In 1994, researchers at NIAID developed an innovative test for studying HIV fusion with immune cells. Information obtained from this test led to the discovery in April 1996 of a second receptor needed for the entry of HIV into cells. Researchers named the newly identified receptor "fusin" (CXCR4) because it enables certain strains of HIV to fuse with and enter immune cells called T cells. An analysis of the structure of fusin revealed that it was a receptor for chemokines, the family of signaling molecules that includes beta-chemokines, which the previous December were shown to suppress HIV activity.

Just one month after the discovery of fusin, researchers from two collaborating NIAID laboratories found a second chemokine receptor, called CCR5, that was necessary for the entry of HIV into immune cells called macrophages. This receptor was already known to be the binding site for the chemokines recently found to play a pivotal role in suppressing HIV infection. The new findings suggest that the three chemokines suppress HIV replication by binding to the same receptors needed by certain strains of HIV to enter immune cells.


Chemokine Blockade of Coreceptors for HIV

Chemokine Blockade of Coreceptors for HIV

To enter a cell, HIV must attach to a CD4 molecule and a chemokine receptor on the surface of the cell as depicted at A. When the chemokine receptor is occupied or defective, HIV cannot attach to the cell because the second interaction ins physically blocked as depicted at B.


Insights on Resistance to HIV Infection

The discovery of these and other HIV coreceptors by NIAID researchers gave investigators new information that would allow them to tackle another longstanding question about HIV. Scientists have questioned for years why some individuals do not become infected with HIV despite repeated exposure to the virus. NIAID-supported researchers were spurred by the coreceptor breakthroughs to analyze blood samples from persons at high risk of contracting HIV, probing specifically for molecular differences between those who were infected and those who had been repeatedly exposed but somehow remained uninfected. These investigators quickly discovered that seemingly resistant individuals received two mutated copies (one from each parent) of the gene for CCR5, resulting in the lack of a functional CCR5 binding site on their immune cells. Without this coreceptor, HIV could not enter their cells. Researchers also found that HIV-infected individuals who had received a copy of the defective CCR5 gene from only one parent progressed more slowly to AIDS than those who had two normal copies of the gene. Because these mutations do not account for all cases of resistance to HIV infection, scientists are looking for other possible factors, including genetic defects involving other coreceptors.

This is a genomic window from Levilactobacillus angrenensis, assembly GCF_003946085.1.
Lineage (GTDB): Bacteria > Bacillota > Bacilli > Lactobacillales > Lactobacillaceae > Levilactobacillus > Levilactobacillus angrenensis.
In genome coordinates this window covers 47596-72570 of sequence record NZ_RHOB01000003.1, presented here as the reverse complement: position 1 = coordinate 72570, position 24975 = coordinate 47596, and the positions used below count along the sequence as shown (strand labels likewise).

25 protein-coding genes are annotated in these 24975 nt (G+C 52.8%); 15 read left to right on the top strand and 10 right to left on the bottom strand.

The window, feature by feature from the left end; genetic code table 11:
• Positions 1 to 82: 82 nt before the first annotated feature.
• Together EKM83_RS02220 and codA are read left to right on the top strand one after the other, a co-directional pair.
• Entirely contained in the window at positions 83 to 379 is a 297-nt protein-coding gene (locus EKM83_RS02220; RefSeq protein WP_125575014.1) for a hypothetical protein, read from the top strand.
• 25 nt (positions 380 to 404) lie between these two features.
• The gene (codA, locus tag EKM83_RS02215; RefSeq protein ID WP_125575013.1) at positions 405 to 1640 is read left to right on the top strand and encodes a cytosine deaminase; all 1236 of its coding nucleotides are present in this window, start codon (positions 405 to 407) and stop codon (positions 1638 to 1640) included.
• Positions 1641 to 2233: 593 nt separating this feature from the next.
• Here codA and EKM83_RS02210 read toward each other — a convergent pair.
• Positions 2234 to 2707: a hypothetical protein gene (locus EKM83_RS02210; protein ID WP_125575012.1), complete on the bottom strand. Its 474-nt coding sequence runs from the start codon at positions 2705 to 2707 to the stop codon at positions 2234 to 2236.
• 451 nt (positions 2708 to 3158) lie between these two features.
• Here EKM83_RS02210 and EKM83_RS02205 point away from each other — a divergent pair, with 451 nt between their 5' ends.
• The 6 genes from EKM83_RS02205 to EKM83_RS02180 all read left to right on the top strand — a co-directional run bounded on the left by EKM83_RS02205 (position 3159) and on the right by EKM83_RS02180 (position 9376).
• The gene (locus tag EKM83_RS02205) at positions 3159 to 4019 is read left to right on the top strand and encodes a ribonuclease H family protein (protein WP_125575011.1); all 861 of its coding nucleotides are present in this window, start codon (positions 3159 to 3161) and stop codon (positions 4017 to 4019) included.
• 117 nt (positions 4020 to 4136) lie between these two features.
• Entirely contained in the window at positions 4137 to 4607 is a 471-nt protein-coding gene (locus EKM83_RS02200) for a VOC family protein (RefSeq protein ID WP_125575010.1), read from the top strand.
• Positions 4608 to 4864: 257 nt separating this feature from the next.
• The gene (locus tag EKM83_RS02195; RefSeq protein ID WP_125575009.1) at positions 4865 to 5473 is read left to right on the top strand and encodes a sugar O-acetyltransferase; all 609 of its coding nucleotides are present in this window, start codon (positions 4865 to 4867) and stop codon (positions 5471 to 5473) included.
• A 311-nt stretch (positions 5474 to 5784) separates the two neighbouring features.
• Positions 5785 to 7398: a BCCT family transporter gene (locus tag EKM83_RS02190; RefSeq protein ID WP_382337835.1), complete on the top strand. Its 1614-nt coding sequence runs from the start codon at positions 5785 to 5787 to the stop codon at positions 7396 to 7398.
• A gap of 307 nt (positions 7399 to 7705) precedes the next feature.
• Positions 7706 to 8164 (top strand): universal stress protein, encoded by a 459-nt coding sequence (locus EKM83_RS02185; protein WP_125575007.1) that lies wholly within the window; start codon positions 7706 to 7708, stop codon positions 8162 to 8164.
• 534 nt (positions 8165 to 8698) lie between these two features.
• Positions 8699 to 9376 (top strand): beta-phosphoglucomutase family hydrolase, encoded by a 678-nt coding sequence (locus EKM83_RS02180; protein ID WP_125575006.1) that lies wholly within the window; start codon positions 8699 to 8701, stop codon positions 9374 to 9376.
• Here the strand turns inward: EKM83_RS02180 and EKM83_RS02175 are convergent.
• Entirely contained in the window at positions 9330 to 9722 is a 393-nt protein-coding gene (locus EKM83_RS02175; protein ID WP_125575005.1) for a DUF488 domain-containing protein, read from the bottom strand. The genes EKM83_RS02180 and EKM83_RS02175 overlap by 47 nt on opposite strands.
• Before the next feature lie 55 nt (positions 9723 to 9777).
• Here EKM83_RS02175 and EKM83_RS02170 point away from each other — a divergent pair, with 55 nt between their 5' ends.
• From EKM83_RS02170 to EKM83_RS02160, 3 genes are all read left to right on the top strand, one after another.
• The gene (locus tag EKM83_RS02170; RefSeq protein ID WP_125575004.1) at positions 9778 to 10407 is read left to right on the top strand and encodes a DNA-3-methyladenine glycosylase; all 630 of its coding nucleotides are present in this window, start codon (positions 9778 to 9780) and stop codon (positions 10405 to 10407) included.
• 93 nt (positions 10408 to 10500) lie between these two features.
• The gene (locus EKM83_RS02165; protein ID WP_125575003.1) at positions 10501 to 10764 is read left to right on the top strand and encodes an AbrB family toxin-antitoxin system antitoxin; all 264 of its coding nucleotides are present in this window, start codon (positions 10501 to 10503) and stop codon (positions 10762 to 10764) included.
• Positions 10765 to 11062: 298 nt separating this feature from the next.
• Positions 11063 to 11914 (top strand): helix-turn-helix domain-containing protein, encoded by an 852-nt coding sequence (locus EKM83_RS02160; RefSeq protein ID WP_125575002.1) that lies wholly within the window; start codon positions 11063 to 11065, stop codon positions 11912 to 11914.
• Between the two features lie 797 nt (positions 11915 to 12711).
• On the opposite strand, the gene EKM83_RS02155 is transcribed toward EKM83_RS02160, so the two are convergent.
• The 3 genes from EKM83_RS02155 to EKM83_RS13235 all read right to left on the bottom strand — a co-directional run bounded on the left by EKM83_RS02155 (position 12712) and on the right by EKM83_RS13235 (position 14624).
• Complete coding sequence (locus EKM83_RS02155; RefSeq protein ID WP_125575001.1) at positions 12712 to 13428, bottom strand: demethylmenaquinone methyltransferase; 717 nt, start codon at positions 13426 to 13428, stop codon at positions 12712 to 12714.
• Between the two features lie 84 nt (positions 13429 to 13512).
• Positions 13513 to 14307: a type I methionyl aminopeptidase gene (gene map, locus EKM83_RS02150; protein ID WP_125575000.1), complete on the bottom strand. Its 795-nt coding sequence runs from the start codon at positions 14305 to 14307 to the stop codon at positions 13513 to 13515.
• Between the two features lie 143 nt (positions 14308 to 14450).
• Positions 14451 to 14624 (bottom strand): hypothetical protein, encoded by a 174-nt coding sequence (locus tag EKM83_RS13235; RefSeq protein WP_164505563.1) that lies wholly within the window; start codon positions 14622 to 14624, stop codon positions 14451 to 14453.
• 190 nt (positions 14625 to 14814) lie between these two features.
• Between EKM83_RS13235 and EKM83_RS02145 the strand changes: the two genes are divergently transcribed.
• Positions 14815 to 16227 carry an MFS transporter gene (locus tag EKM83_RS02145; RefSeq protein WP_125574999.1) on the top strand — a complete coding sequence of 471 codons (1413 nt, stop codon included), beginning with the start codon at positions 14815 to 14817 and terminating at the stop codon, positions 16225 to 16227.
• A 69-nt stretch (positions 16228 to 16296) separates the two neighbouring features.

Future Anti-HIV Strategies

Scientists already are exploring innovative treatment and vaccine strategies based on the leads provided by NIAID researchers. For example, it might be possible to treat HIV infection by developing drugs that block the coreceptors needed for HIV entry. Vaccines that trigger the activity of immune cells that inhibit the binding of HIV to coreceptors may be able to prevent infection. Although still in its early stages, the development of therapies and vaccines based on chemokine receptors promises to strengthen a growing arsenal of weapons for use in fighting HIV.

A note from TheBody.com: Since this article was written, the HIV pandemic has changed, as has our understanding of HIV/AIDS and its treatment. As a result, parts of this article may be outdated. Please keep this in mind, and be sure to visit other parts of our site for more recent information!



  
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See Also
The Body's Guide to HIV Drug Resistance
HIV Mutations